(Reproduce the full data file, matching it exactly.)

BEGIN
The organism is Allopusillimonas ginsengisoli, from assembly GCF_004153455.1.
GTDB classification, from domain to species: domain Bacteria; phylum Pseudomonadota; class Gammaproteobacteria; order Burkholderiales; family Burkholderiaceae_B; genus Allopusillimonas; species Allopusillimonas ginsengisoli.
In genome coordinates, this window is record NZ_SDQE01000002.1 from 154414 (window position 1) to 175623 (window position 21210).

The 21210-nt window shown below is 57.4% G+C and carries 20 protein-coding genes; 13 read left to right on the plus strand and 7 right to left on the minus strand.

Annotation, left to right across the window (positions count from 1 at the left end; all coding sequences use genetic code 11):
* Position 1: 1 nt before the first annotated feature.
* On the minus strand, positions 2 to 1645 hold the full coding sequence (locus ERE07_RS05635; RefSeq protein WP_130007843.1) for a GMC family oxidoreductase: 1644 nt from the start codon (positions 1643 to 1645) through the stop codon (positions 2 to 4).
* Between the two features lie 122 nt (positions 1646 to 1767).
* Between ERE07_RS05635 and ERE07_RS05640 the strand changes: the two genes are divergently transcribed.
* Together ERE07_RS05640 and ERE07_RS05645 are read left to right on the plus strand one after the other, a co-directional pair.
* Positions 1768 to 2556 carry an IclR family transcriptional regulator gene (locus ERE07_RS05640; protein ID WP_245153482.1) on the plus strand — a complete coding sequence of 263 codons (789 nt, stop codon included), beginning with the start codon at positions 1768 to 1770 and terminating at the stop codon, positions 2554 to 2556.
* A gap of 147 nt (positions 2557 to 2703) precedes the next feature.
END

The organism is Allopusillimonas ginsengisoli, from assembly GCF_004153455.1.
GTDB classification, from domain to species: domain Bacteria; phylum Pseudomonadota; class Gammaproteobacteria; order Burkholderiales; family Burkholderiaceae_B; genus Allopusillimonas; species Allopusillimonas ginsengisoli.
In genome coordinates, this window is record NZ_SDQE01000002.1 from 154414 (window position 1) to 175623 (window position 21210).

The 21210-nt window shown below is 57.4% G+C and carries 20 protein-coding genes; 13 read left to right on the plus strand and 7 right to left on the minus strand.

Annotation, left to right across the window (positions count from 1 at the left end; all coding sequences use genetic code 11):
* Position 1: 1 nt before the first annotated feature.
* On the minus strand, positions 2 to 1645 hold the full coding sequence (locus ERE07_RS05635; RefSeq protein WP_130007843.1) for a GMC family oxidoreductase: 1644 nt from the start codon (positions 1643 to 1645) through the stop codon (positions 2 to 4).
* Between the two features lie 122 nt (positions 1646 to 1767).
* Between ERE07_RS05635 and ERE07_RS05640 the strand changes: the two genes are divergently transcribed.
* Together ERE07_RS05640 and ERE07_RS05645 are read left to right on the plus strand one after the other, a co-directional pair.
* Positions 1768 to 2556 carry an IclR family transcriptional regulator gene (locus ERE07_RS05640; protein ID WP_245153482.1) on the plus strand — a complete coding sequence of 263 codons (789 nt, stop codon included), beginning with the start codon at positions 1768 to 1770 and terminating at the stop codon, positions 2554 to 2556.
* A gap of 147 nt (positions 2557 to 2703) precedes the next feature.